March 4, 2024
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Linking Northern and Central NJ, Bronx, Manhattan, Westchester and CT

Reflections on Sheltering in Place—I’m Back!

I’m back—back at work in homes where clients’ feel comfortable having me present with mask, gloves and proper social distancing. I’m back to being excited about my day knowing that I am making positive changes in my clients’ lives. I’m back to juggling my calendar and prioritizing my time.

I spent the past three months on the phone, calling family, friends, colleagues and clients. Some of my calls were to people I have not spoken to in over 15 years. Their names were still in my database, and I remembered positive things about them, so I called. We chatted, laughed and reminisced. I am grateful for the free time to be able to make these calls.

I started with a database of 1800 names and when I was done I removed over 900 names that were cluttering my phone, preventing me from connecting with Bluetooth quickly when I start my car and need to make a call right away. Some of the contacts I had no interest in reaching out to, could not remember who they were or had a flash of negative vibes that I did not want to connect to. They were deleted. I only made it to the Ws. Now that I am back to work, the likelihood of my getting through W-Z is slim.

What is the point of all this chatter? Things changed, and so did my focus. While sheltering in place I felt a strong desire to get back in touch by phone as well as participate in Zoom calls for morning minyan, educational or networking meetings and social calls. With no purpose to get up for, I made a point of creating purpose. I filled my days with pleasant conversation along with home organizing projects and daily walks.

And speaking of home organizing projects—Don and I accomplished a lot. Together we sorted, de-cluttered and organized the laundry room, linen closet, basement, work bench, bathroom storage and Jason’s room. We had a junk hauler remove old furniture, and we are shopping online for new window treatments in three rooms.

I hear the same feedback from everyone I speak to. Having been forced to stay home these past few months has compelled us to deal with tasks that we have been meaning to get to, as well as acknowledging our frustration with our unwanted stuff.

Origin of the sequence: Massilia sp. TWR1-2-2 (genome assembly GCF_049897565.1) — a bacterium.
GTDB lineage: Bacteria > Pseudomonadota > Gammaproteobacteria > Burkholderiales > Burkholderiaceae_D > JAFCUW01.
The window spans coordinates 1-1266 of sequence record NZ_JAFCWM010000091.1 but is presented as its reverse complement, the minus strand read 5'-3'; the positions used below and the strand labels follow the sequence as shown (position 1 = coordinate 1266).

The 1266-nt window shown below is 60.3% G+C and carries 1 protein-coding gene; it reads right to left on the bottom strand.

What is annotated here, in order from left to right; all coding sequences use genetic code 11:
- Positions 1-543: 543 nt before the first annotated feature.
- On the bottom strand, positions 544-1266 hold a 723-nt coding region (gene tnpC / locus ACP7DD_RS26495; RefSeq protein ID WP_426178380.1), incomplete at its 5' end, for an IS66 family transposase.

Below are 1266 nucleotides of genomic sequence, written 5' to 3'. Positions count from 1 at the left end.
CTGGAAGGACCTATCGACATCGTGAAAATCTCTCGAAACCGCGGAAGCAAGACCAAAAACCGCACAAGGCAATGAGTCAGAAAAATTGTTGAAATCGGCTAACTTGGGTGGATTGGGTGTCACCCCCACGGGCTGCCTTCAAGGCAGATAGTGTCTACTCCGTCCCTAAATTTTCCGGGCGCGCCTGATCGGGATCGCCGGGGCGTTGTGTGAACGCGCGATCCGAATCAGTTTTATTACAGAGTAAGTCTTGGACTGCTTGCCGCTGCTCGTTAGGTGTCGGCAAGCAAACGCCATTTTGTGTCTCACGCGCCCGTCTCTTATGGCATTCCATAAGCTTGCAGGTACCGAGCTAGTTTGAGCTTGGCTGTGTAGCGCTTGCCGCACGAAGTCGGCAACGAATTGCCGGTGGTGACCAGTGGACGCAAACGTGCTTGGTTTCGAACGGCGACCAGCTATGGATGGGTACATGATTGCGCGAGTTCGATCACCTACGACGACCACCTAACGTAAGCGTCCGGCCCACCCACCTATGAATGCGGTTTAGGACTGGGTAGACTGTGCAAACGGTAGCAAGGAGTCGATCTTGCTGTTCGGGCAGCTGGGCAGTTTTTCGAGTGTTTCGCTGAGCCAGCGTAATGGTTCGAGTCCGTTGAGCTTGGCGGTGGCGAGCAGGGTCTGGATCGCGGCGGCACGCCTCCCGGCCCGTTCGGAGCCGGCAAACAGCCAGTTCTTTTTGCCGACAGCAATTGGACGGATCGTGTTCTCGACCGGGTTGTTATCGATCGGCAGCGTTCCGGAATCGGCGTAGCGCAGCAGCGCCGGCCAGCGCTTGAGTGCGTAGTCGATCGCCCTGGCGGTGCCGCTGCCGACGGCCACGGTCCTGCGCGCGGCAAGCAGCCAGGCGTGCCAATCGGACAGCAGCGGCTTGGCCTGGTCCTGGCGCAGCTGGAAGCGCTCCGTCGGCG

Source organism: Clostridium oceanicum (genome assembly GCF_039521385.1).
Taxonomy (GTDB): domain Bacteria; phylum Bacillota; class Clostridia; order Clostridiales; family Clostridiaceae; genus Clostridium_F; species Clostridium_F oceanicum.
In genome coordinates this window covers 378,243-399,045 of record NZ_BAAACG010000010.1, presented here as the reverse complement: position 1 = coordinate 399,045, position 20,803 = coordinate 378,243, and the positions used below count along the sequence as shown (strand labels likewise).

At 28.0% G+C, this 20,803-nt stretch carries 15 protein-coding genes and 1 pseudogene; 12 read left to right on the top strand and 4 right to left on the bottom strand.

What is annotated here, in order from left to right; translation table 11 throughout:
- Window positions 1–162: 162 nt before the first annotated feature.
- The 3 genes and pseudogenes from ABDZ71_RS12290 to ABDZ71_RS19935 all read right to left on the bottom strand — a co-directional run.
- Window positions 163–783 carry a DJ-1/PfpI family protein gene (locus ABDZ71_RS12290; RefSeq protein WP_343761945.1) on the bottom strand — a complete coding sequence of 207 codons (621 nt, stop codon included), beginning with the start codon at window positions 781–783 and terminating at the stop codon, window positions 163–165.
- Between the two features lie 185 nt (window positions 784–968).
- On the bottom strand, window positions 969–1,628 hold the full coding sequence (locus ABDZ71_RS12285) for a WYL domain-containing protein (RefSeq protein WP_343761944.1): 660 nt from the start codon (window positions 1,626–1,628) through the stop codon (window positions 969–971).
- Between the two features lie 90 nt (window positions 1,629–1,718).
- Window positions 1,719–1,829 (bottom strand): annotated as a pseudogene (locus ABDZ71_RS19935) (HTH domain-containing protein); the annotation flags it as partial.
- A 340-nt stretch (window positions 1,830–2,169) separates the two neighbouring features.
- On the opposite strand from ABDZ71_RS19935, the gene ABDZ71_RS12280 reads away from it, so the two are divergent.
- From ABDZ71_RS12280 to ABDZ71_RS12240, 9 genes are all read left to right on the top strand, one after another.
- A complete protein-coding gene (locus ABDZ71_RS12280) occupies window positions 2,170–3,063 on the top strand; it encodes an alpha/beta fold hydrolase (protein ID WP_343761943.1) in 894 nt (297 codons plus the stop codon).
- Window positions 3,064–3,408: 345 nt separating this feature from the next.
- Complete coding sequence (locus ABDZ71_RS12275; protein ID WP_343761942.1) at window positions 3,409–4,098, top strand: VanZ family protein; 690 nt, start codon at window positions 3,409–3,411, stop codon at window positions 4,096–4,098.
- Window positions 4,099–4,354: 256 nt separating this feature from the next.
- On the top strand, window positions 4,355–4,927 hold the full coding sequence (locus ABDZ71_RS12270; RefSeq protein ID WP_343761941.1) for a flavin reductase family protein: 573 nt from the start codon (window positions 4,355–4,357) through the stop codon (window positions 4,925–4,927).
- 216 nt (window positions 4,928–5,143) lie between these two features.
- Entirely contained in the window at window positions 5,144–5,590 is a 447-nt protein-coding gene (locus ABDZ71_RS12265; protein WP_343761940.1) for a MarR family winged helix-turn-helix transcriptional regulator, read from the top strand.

I know I sound like a broken record, but I always ask clients, “Do you want this mess to be your legacy?”

Last week I worked in a home where the owner died last year. It took seven trucks, a crew of six from the junk hauler along with me to clean out the house.

All the decisions about her stuff that should have been hers became mine to make. The dishes, glassware, linens, clothing, shoes, photos, decorative items, record albums, cassettes, letters and postcards…all tossed. I found checkbooks from an old family business from 1950 through 1970. I found keys to cars that were long gone. And the tons of chemicals and paint in the garage, some of them in cans that sounded like they turned to solids after years of sitting there.

We hold on for comfort while we surround ourselves with visual chaos. Once that visual chaos is gone, it opens our world to space that we did not know we had. It’s not an invitation to fill it with more stuff. Now is the time to enjoy the clarity of no clutter and feel free of being responsible or feeling guilty that we have not taken better care of it or should have used it more.

As Don and I worked on our many projects together, there were moments when Don said to me, “Eileen, really? You want to keep this? WHY???” I get it, it’s hard to part with our sentimental stuff. When I walk into my laundry room, it feels so much bigger and brighter even though we did not paint. Our basement appears more inviting. The linen closet and bathroom storage is visually pleasing and accessible.

It’s not too late for you to begin your organizing journey.

Happy Organizing!


Eileen Bergman is a professional organizer and a proud member of the National Association of Productivity and Organizing Professionals (NAPO). Eileen is listed in the resource directory for the Hoarding Disorder Resource and Training Group. Eileen may be reached at 973-303-3236 or [email protected].

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